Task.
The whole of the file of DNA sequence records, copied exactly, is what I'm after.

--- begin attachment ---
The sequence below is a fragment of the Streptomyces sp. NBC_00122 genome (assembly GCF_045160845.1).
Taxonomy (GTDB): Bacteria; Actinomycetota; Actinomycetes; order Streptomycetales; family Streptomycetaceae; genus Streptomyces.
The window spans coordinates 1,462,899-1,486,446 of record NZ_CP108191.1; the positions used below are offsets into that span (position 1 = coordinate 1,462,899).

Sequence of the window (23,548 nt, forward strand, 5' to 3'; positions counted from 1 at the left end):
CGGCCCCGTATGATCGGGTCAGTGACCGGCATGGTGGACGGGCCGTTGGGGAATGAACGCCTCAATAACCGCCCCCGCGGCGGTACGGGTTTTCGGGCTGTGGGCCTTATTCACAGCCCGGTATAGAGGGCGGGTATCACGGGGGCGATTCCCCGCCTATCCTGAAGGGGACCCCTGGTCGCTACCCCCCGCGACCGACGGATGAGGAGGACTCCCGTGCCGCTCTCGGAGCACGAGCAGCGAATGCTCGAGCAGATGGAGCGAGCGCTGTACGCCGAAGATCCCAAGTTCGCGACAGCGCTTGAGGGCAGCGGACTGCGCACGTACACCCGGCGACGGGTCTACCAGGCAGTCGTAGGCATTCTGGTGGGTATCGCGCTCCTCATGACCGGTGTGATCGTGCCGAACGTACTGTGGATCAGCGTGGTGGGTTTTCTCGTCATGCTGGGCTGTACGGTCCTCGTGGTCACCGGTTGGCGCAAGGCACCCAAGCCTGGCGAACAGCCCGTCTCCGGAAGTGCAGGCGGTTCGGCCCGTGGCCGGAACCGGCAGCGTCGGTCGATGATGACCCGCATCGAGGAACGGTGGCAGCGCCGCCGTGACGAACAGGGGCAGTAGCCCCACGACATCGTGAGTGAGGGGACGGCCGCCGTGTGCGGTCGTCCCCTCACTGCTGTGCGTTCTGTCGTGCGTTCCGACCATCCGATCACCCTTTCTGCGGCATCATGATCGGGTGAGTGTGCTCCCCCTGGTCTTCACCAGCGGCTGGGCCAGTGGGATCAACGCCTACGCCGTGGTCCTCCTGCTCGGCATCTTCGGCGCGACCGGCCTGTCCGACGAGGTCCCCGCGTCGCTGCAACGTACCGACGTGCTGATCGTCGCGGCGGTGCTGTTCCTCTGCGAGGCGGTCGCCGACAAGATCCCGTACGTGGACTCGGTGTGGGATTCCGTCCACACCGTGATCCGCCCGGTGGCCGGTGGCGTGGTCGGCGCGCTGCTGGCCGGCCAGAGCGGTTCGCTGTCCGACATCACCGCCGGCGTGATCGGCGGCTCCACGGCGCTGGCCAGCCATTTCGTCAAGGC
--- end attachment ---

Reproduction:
The sequence below is a fragment of the Streptomyces sp. NBC_00122 genome (assembly GCF_045160845.1).
Taxonomy (GTDB): Bacteria; Actinomycetota; Actinomycetes; order Streptomycetales; family Streptomycetaceae; genus Streptomyces.
The window spans coordinates 1,462,899-1,486,446 of record NZ_CP108191.1; the positions used below are offsets into that span (position 1 = coordinate 1,462,899).

Sequence of the window (23,548 nt, forward strand, 5' to 3'; positions counted from 1 at the left end):
CGGCCCCGTATGATCGGGTCAGTGACCGGCATGGTGGACGGGCCGTTGGGGAATGAACGCCTCAATAACCGCCCCCGCGGCGGTACGGGTTTTCGGGCTGTGGGCCTTATTCACAGCCCGGTATAGAGGGCGGGTATCACGGGGGCGATTCCCCGCCTATCCTGAAGGGGACCCCTGGTCGCTACCCCCCGCGACCGACGGATGAGGAGGACTCCCGTGCCGCTCTCGGAGCACGAGCAGCGAATGCTCGAGCAGATGGAGCGAGCGCTGTACGCCGAAGATCCCAAGTTCGCGACAGCGCTTGAGGGCAGCGGACTGCGCACGTACACCCGGCGACGGGTCTACCAGGCAGTCGTAGGCATTCTGGTGGGTATCGCGCTCCTCATGACCGGTGTGATCGTGCCGAACGTACTGTGGATCAGCGTGGTGGGTTTTCTCGTCATGCTGGGCTGTACGGTCCTCGTGGTCACCGGTTGGCGCAAGGCACCCAAGCCTGGCGAACAGCCCGTCTCCGGAAGTGCAGGCGGTTCGGCCCGTGGCCGGAACCGGCAGCGTCGGTCGATGATGACCCGCATCGAGGAACGGTGGCAGCGCCGCCGTGACGAACAGGGGCAGTAGCCCCACGACATCGTGAGTGAGGGGACGGCCGCCGTGTGCGGTCGTCCCCTCACTGCTGTGCGTTCTGTCGTGCGTTCCGACCATCCGATCACCCTTTCTGCGGCATCATGATCGGGTGAGTGTGCTCCCCCTGGTCTTCACCAGCGGCTGGGCCAGTGGGATCAACGCCTACGCCGTGGTCCTCCTGCTCGGCATCTTCGGCGCGACCGGCCTGTCCGACGAGGTCCCCGCGTCGCTGCAACGTACCGACGTGCTGATCGTCGCGGCGGTGCTGTTCCTCTGCGAGGCGGTCGCCGACAAGATCCCGTACGTGGACTCGGTGTGGGATTCCGTCCACACCGTGATCCGCCCGGTGGCCGGTGGCGTGGTCGGCGCGCTGCTGGCCGGCCAGAGCGGTTCGCTGTCCGACATCACCGCCGGCGTGATCGGCGGCTCCACGGCGCTGGCCAGCCATTTCGTCAAGGC